Why bother making it naked in the first place?

Now more than ever people are becoming more and more sustainably conscious, and plastic bottles have become a real bone of contention.  In the UK there’s approximately 200 million bottles used annually for shower gels… if we can impact even 1% of that we’ll be very happy.

There’s other great benefits of using Naked shower gel, in that they become easier to transport in your luggage for holiday, and they also use less water in their production. All that carbon footprint on their shipping is not wasted on water too.

Will Shower Blocks work as well as regular shower gel?

Absolutely. We spent a long time formulating the perfect ingredient blend to replicate a gel feeling at every stage. In particular the moment you wash the suds off is just as you’d expect. There’s no sticky and squeaky feeling you’d associate with a regular soap bar. Combine that with big bubbles, creamy lather and punchy fragrances there’s a lot to love.

Once you’ve used your Shower Block and feeling ready for your day, you simply put it on the side to dry out before the next use.

Are Plastics Bad?

are plastics bad, soap for the shower

Plastics in retail have been under heavy scrutiny over the last few years, and it’s fair to say that a key catalyst for this, particularly in the UK was the most recent series of Blue Planet with David Attenborough.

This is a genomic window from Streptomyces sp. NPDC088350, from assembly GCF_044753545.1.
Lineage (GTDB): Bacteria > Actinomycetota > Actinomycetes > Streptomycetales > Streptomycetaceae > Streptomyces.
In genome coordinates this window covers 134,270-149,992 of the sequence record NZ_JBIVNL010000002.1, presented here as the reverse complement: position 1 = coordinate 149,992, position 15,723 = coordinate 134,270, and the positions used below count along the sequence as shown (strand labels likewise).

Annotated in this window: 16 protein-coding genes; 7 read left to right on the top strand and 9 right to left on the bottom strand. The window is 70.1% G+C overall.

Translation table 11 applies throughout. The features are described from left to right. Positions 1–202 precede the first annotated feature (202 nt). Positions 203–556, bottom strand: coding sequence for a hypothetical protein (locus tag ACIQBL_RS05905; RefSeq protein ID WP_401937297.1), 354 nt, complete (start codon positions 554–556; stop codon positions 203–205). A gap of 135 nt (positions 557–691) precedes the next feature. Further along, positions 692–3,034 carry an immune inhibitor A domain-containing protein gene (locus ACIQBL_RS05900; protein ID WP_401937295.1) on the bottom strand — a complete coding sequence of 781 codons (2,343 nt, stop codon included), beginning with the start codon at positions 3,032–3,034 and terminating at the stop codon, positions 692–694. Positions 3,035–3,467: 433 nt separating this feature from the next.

Being able to see baby whales caught up in plastic waste in part of the ocean that you could never imagine was an extremely sobering sight for many people, myself included.

It’s important to distinguish the difference between what is a single use and potentially unnecessary plastic, and one that has longevity before we start to look at whether they are all bad or not.

I think we can all agree that plastic bags from the supermarket are the worst kind of plastic… their usage is for the most part for little over a few hours of a day before they’re thrown away, or if you’re like me, on the occasion that you do have one, it then spends years in a cupboard with the other ones, because you know, you’ll use it some day. Right… right?

Other types of disposable plastic that you might find in store are plastic bottles (at the heart of the Shower Blocks mission), food wrapping, cellophane, inner box packaging, blah blah endless list.

Can all of those be overcome?

Fresh food wrapping is a great challenge for the retail sector to overcome due to just how good it is at preserving food. When you start to weigh up food waste versus plastic waste it gets complex. Use something as an alternative, you may end up with a lot of spoiled food. Too much spoilage would inevitably lead to price hikes to cover the loss, so it’s understandable that retailers are finding this a challenge to find a more sustainable alternative for.

Our mission surrounds ‘recyclable’ plastic bottles. Now, seeing as the bottles are recyclable why should you care? At the moment just 59% of all plastic bottles are recycled according to the British Plastics Federation. We could assume that this might be a nicely massaged number given the source, but we’ll go with it.

The shower market is worth around £290 million a year, and a shower gel is approx. £1-2 a bottle. We can therefor assume that there is at least a total of 145 million product sales yearly, if not more. If 41% (a low estimate) of those are going to landfill, then we’re talking 60 million plastic bottles that are not recycled.

That’s a staggering amount of wastage that does not need to be there when we have viable alternatives. This is the reason we created Shower Blocks, to provide customers a viable product that could replicate the experience of a shower gel, but in soap form… totally solid shower gels.

What about other kinds of plastics? Kids toys, appliances etc.